Slam poetry has gotten students who are often bored with how the subject is taught in school excited about the craft.
Alexis Alexander is preachin’ it now, a fist raised to the sky, a head of braided hair swinging to one side. She wears a buttoned-up Che Guevara shirt. A metal-studded belt holds up baggy jeans. It’s a warm Saturday in the Columbia Heights neighborhood in the District of Columbia, and Malcolm X Park is waking up to her poetry.
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I want no more push and shove l no more Crips and Bloods l no more animosities brewing up between us l no more empty love l no one else sent up above by a nigga with his finger on the trigger of a gun l I want to love someone and be loved back l but it seems so hard for y’all to understand all of that.
Her teammates on the D.C. Teen Poetry Slam Team nod approval like a congregation giving witness. Alexis and five other high school students have met since the end of March to prepare to face the best youth poets from around the country. They earned spots on the team by besting more than a dozen poets at a local slam. In three days, the team will fly to San Francisco for the Brave New Voices International Youth Poetry Slam Festival. No time for celebrating anymore. There are rhymes to refine. Metaphors to mold.
“You need to slow it down,” Isaac Colon, the team’s 20-year-old coach and mentor, tells Alexis. “The judges will be paying attention to every word that comes out of your mouth.”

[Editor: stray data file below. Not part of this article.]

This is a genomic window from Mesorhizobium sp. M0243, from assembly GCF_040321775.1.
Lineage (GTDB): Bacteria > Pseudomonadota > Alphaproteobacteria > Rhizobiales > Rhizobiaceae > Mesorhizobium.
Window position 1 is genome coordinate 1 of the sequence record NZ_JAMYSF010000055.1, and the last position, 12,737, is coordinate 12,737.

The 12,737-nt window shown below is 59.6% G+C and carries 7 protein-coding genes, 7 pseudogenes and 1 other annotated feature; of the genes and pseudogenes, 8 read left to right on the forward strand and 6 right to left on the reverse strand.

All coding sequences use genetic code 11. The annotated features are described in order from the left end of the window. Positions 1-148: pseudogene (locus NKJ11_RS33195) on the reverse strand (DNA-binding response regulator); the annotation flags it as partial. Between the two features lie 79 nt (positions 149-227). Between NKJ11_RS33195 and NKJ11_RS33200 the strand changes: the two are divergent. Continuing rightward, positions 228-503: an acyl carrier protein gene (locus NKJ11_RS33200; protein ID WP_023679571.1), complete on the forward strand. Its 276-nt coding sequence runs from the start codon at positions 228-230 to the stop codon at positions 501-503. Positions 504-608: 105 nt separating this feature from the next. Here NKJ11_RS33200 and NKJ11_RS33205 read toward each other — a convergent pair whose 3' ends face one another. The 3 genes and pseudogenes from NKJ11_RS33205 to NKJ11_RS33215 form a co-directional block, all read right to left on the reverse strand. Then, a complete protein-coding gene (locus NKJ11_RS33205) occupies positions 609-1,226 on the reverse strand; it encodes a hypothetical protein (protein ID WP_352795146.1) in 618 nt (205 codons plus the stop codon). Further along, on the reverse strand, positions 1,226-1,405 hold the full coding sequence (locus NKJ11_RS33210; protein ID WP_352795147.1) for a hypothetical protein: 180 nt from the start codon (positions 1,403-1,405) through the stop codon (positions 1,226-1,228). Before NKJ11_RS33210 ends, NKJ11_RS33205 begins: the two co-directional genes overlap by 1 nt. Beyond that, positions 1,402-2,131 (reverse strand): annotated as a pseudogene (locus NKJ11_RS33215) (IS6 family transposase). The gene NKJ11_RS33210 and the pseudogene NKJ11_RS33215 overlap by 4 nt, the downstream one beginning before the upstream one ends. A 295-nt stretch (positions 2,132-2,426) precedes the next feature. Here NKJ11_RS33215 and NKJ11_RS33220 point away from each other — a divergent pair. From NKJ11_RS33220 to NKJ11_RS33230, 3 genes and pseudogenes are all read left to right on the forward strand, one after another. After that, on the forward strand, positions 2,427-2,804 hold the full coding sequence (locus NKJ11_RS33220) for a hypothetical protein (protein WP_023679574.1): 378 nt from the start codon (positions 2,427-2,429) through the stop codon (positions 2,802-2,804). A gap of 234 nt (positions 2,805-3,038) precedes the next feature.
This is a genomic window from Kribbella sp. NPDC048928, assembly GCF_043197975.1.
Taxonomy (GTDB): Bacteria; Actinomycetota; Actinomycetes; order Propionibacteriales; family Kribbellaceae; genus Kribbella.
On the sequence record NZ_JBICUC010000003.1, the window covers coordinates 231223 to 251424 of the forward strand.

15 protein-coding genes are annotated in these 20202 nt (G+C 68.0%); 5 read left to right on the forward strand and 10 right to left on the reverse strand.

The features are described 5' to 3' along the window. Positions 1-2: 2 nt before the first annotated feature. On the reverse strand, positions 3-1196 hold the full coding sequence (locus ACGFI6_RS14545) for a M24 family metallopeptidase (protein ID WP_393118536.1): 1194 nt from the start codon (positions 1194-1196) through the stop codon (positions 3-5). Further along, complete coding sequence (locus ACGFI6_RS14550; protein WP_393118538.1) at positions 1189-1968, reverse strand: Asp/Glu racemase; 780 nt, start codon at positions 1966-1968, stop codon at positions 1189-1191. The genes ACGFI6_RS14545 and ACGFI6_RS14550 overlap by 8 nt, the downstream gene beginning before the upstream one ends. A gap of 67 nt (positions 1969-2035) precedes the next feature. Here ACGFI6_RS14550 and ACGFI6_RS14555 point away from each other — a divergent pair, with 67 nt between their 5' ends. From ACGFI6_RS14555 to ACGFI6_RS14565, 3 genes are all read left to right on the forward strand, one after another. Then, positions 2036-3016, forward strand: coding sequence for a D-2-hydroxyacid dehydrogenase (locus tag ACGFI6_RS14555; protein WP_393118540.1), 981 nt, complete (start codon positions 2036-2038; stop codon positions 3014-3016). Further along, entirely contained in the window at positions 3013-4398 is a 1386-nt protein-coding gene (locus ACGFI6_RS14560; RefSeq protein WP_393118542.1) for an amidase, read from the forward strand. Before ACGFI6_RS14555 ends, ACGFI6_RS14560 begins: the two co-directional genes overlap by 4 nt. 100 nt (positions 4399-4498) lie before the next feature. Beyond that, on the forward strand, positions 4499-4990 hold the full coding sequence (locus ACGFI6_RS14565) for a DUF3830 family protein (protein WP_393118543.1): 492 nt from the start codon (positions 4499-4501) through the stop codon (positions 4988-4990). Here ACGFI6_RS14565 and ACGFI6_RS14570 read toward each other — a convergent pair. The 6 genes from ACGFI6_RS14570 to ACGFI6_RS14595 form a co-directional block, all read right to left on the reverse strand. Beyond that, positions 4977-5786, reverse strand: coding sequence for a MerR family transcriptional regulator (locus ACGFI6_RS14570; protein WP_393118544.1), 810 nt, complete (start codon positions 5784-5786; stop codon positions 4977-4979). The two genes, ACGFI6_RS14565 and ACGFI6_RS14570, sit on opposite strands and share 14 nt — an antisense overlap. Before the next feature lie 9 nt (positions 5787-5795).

A poet and a member of a performance group called Spoken Resistance, Colon works for the D.C. WritersCorps, which sends local poets into public schools and community centers here in the nation’s capital to get young people turned on to writing. The organization is sponsoring the trip to San Francisco, where this year more than 30 teams, and some 300 poets between the ages of 13 and 19, will gather for four days of slams and writing workshops. Teams from New York City, Chicago, Honolulu, and even Leeds, England, will be represented.
The event is a testament to the growth of an art form whose in-your-face style bucks the often-staid conventions of poetry readings. A slam isn’t the place for spectators who sit in respectful silence. Audiences shout, stomp, and boo when they disagree with scores. Poets are scored on both performance and writing quality by judges—often local poets or spectators pulled from the audience—who rate them from zero to 10. Slam borrows heavily from the rhythms and wordplay of rap and hip-hop, as well as the stream of consciousness and metaphysical musings of Beat-generation poets. It’s raw, edgy, and delivered with an attitude that says revolution through words is possible.
Slam was born in the Green Mill Tavern, a one-time Chicago speakeasy where Al Capone imbibed, when a construction worker and poet named Marc Smith revolutionized poetry readings with an Uptown Poetry Slam in 1986. Since then, “spoken word” and slam have been growing at informal “open mikes,” cafes, and schools, according to Marc Eleveld, who edited the book, The Spoken Word Revolution: Slam, Hip Hop & The Poetry of a New Generation.
In 1996, the first national youth poetry slam was held in San Francisco. “Def Poetry Jam” premiered on the cable channel HBO six years later, featuring lineups of the nation’s best adult spoken-word poets. The show catapulted the once-underground genre into the mainstream, complete with poet-celebrities whom young performers now follow as religiously as some teenagers track the dramas of Paris Hilton.